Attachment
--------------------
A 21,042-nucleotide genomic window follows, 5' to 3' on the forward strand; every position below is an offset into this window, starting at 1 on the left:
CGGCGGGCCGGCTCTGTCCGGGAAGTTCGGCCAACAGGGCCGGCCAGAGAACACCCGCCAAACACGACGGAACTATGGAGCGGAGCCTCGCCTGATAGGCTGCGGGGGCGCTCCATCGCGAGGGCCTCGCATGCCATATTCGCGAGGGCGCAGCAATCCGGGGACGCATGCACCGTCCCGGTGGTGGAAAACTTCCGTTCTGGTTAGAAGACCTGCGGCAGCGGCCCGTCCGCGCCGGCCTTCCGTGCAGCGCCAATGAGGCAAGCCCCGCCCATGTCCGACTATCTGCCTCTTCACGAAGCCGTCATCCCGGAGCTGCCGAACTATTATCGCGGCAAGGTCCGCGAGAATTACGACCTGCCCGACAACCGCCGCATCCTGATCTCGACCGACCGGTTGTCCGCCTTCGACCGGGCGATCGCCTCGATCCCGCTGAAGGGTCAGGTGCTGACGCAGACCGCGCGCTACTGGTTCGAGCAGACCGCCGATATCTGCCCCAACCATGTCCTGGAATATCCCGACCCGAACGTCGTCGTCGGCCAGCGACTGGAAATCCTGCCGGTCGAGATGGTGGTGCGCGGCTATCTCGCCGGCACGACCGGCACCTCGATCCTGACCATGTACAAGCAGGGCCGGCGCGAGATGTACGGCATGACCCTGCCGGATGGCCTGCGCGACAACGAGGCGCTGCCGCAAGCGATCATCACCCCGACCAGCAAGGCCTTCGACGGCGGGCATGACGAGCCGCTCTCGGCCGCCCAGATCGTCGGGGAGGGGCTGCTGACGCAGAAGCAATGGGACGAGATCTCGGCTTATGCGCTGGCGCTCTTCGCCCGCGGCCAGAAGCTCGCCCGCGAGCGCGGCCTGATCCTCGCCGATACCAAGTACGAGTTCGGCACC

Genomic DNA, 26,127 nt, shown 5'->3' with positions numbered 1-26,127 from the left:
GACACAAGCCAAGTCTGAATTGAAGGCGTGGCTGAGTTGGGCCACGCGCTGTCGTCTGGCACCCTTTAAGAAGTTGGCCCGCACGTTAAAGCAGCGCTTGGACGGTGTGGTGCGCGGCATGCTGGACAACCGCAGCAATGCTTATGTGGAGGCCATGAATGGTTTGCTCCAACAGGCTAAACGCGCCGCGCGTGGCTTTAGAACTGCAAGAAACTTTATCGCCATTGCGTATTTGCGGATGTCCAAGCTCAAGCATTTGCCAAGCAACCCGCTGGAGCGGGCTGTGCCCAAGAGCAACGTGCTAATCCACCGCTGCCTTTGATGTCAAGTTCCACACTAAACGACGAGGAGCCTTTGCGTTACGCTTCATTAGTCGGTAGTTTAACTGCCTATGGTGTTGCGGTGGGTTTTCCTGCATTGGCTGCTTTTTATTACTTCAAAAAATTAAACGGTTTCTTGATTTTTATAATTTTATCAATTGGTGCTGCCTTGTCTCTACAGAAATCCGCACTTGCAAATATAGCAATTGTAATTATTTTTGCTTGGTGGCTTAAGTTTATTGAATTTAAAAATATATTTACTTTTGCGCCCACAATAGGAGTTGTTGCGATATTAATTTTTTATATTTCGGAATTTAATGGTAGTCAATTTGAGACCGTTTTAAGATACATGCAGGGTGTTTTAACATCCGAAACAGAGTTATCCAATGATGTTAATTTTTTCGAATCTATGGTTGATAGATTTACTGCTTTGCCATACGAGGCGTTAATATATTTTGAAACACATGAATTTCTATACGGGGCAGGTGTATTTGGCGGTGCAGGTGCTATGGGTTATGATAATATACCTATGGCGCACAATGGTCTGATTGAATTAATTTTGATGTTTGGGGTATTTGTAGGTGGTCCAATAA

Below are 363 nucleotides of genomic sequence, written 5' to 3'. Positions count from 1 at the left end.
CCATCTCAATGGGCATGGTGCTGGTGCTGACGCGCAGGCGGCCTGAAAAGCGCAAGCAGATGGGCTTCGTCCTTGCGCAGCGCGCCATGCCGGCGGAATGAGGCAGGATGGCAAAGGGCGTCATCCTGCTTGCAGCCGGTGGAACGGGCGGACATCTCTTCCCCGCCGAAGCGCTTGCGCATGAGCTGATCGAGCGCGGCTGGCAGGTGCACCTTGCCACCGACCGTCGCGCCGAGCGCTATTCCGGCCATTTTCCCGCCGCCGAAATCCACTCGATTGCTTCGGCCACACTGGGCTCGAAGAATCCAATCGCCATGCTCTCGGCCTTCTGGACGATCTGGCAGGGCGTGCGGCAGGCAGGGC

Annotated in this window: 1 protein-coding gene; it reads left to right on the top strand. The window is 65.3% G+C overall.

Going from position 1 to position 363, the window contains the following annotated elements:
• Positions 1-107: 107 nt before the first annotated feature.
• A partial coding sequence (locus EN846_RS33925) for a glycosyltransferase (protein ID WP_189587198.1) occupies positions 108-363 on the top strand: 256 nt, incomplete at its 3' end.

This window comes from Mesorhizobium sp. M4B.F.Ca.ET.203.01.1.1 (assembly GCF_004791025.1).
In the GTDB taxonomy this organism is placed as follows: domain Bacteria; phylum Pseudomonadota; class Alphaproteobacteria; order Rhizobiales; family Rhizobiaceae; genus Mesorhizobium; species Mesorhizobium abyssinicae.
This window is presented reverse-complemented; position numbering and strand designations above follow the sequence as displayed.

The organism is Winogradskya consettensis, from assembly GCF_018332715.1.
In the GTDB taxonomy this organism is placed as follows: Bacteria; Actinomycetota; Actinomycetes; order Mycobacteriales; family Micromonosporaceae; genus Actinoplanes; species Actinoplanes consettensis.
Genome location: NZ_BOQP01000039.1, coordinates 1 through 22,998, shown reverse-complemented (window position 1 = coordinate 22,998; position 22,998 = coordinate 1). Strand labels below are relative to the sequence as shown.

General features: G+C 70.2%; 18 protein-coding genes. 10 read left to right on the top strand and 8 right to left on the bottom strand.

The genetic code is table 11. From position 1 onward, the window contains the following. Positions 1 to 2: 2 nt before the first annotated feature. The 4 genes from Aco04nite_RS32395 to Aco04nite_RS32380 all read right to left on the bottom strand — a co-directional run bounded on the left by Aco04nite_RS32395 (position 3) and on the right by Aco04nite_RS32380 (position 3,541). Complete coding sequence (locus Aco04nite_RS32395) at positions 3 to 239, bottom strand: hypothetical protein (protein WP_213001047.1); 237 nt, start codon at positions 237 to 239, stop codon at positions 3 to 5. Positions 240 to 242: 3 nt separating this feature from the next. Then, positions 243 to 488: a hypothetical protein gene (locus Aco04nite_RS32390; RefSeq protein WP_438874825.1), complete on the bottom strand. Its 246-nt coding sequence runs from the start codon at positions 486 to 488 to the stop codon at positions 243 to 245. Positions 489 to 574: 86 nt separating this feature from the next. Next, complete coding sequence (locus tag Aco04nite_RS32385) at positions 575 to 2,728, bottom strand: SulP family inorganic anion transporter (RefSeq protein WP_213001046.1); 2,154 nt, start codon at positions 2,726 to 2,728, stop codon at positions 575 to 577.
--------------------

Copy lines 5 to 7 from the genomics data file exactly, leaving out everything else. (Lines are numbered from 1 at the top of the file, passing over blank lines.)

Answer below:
Below are 363 nucleotides of genomic sequence, written 5' to 3'. Positions count from 1 at the left end.
CCATCTCAATGGGCATGGTGCTGGTGCTGACGCGCAGGCGGCCTGAAAAGCGCAAGCAGATGGGCTTCGTCCTTGCGCAGCGCGCCATGCCGGCGGAATGAGGCAGGATGGCAAAGGGCGTCATCCTGCTTGCAGCCGGTGGAACGGGCGGACATCTCTTCCCCGCCGAAGCGCTTGCGCATGAGCTGATCGAGCGCGGCTGGCAGGTGCACCTTGCCACCGACCGTCGCGCCGAGCGCTATTCCGGCCATTTTCCCGCCGCCGAAATCCACTCGATTGCTTCGGCCACACTGGGCTCGAAGAATCCAATCGCCATGCTCTCGGCCTTCTGGACGATCTGGCAGGGCGTGCGGCAGGCAGGGC

Annotated in this window: 1 protein-coding gene; it reads left to right on the top strand. The window is 65.3% G+C overall.